MD - Alternate Medicine, BHMS
Homeopath, Surat
She is early in her first period. Usually girls get their first periods after 13 years of age. But nowadays getting early puberty is common. There is no need for specific diet during the menses. But make sure to gives foods like dates, jaggery, etc. Also, sometimes during menses, girls crave chocolate. It helps with the cramps. If she is having cramps, put a hot water bag on your belly to relieve pain.
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My son is a adhd kid. He has some speech delay also. What is the best way to treat him. Are there any special schools for him.

C.S.C, D.C.H, M.B.B.S
General Physician,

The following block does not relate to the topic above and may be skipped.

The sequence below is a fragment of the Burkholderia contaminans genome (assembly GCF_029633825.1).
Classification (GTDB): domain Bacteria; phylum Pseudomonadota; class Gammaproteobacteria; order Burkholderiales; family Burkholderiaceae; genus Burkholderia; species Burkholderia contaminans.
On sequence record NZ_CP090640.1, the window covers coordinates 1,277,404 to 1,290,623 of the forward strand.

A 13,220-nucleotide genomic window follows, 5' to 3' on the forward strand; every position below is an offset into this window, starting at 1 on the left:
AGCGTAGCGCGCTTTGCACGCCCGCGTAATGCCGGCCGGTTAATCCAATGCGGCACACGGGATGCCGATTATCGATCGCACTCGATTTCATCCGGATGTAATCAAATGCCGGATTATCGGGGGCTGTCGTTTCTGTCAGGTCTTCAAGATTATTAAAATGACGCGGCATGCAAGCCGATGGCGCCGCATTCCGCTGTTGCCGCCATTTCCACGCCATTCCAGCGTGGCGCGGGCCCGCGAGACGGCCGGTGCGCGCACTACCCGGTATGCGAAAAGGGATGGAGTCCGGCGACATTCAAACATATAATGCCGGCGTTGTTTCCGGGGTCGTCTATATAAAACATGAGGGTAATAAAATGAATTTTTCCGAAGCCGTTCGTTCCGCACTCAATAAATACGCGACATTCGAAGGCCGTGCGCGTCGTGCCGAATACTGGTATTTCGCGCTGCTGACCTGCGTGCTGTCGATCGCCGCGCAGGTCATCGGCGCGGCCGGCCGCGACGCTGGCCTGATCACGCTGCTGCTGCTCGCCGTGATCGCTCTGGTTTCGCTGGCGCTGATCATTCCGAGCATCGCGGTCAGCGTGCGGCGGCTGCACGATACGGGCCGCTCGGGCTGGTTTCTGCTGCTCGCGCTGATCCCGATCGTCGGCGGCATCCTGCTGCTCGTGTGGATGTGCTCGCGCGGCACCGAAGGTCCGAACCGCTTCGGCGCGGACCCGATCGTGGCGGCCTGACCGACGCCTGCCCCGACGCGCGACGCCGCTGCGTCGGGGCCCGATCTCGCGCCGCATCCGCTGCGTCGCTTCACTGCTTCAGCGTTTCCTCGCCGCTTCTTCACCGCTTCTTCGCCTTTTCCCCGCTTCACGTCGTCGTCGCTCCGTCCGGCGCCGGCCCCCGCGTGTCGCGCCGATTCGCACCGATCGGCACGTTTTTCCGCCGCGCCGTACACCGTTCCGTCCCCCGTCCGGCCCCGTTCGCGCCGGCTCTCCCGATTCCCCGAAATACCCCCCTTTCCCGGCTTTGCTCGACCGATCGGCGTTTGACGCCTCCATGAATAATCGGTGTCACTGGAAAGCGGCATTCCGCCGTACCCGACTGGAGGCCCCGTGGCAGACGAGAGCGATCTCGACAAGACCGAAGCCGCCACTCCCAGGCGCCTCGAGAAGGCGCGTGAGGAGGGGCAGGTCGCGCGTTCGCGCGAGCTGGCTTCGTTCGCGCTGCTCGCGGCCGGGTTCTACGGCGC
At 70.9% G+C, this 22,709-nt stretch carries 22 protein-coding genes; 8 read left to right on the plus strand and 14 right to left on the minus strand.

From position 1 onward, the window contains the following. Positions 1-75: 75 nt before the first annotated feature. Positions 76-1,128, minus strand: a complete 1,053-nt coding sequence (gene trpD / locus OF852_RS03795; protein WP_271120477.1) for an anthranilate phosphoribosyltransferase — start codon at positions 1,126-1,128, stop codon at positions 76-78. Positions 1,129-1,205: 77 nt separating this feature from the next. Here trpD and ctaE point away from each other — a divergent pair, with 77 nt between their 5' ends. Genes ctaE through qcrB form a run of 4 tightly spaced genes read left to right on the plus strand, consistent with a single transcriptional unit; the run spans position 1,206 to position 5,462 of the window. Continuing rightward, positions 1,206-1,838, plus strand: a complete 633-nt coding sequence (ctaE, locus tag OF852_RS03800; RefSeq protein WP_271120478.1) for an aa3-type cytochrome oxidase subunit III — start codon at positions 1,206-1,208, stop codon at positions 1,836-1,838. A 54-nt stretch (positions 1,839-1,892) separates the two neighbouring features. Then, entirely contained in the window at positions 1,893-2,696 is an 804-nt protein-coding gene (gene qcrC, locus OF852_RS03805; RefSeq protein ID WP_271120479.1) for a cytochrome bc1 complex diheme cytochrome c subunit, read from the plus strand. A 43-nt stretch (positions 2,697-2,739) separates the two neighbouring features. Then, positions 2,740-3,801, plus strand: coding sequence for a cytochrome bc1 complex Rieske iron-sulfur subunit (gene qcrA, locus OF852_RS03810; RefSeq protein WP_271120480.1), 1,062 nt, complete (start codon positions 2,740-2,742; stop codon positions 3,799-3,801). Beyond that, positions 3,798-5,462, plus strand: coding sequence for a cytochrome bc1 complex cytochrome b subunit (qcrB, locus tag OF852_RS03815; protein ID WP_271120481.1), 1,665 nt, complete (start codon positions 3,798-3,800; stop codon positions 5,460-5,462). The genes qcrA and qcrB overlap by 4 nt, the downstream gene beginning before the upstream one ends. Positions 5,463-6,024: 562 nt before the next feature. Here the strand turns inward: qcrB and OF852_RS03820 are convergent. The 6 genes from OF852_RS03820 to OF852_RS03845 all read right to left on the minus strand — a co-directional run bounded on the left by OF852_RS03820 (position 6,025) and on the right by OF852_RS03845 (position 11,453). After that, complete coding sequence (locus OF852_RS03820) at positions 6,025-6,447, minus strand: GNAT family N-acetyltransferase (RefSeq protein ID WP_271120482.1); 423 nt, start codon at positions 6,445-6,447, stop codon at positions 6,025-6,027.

Stimulants such as methylphenidate and amphetamines are the most common type of medication used for treating adhd. Although it may seem counterintuitive to treat hyperactivity with a stimulant, these medications actually activate brain circuits that support attention and focused behavior, thus reducing hyperactivity. In addition, a few non-stimulant medications, such as atomoxetine, guanfacine, and clonidine, are also available. For many children, adhd medications reduce hyperactivity and impulsivity and improve their ability to focus, work, and learn. Medications also may improve physical coordination. However, a one-size-fits-all approach does not apply for all children with adhd. What works for one child might not work for another. One child might have side effects with a certain medication, while another child may not. Sometimes several different medications or dosages must be tried before finding one that works for a particular child. Any child taking medications must be monitored closely and carefully by caregivers and doctors. Stimulant medications come in different forms, such as a pill, capsule, liquid, or skin patch. Some medications also come in short-acting, long-acting, or extended release varieties. In each of these varieties, the active ingredient is the same, but it is released differently in the body. Long-acting or extended release forms often allow a child to take the medication just once a day before school, so he or she doesn't have to make a daily trip to the school nurse for another dose. Parents and doctors should decide together which medication is best for the child and whether the child needs medication only for school hours or for evenings and weekends, too. For more information about stimulants and other medications used for treating mental disorders, see the nimh mental health medications webpage. The food and drug administration (fda) website has the latest information on medication approvals, warnings, and patient information guides. What are the side effects of stimulant medications? the most commonly reported side effects are decreased appetite, sleep problems, anxiety, and irritability. Some children also report mild stomachaches or headaches. Most side effects are minor and disappear over time or if the dosage level is lowered. Decreased appetite. Be sure your child eats healthy meals. If this side effect does not go away, talk to your child's doctor. Also talk to the doctor if you have concerns about your child's growth or weight gain while he or she is taking this medication. Sleep problems. If a child cannot fall asleep, the doctor may prescribe a lower dose of the medication or a shorter-acting form. The doctor might also suggest giving the medication earlier in the day, or stopping the afternoon or evening dose. Adding a prescription for a low dose of a blood pressure medication called clonidine sometimes helps with sleep problems. A consistent sleep routine that includes relaxing elements like warm milk, soft music, or quiet activities in dim light, may also help. Less common side effects. A few children develop sudden, repetitive movements or sounds called tics. Changing the medication dosage may make tics go away. Some children also may have a personality change, such as appearing" flat" or without emotion. Talk with your child's doctor if you see any of these side effects. You can ask for special schools in your area.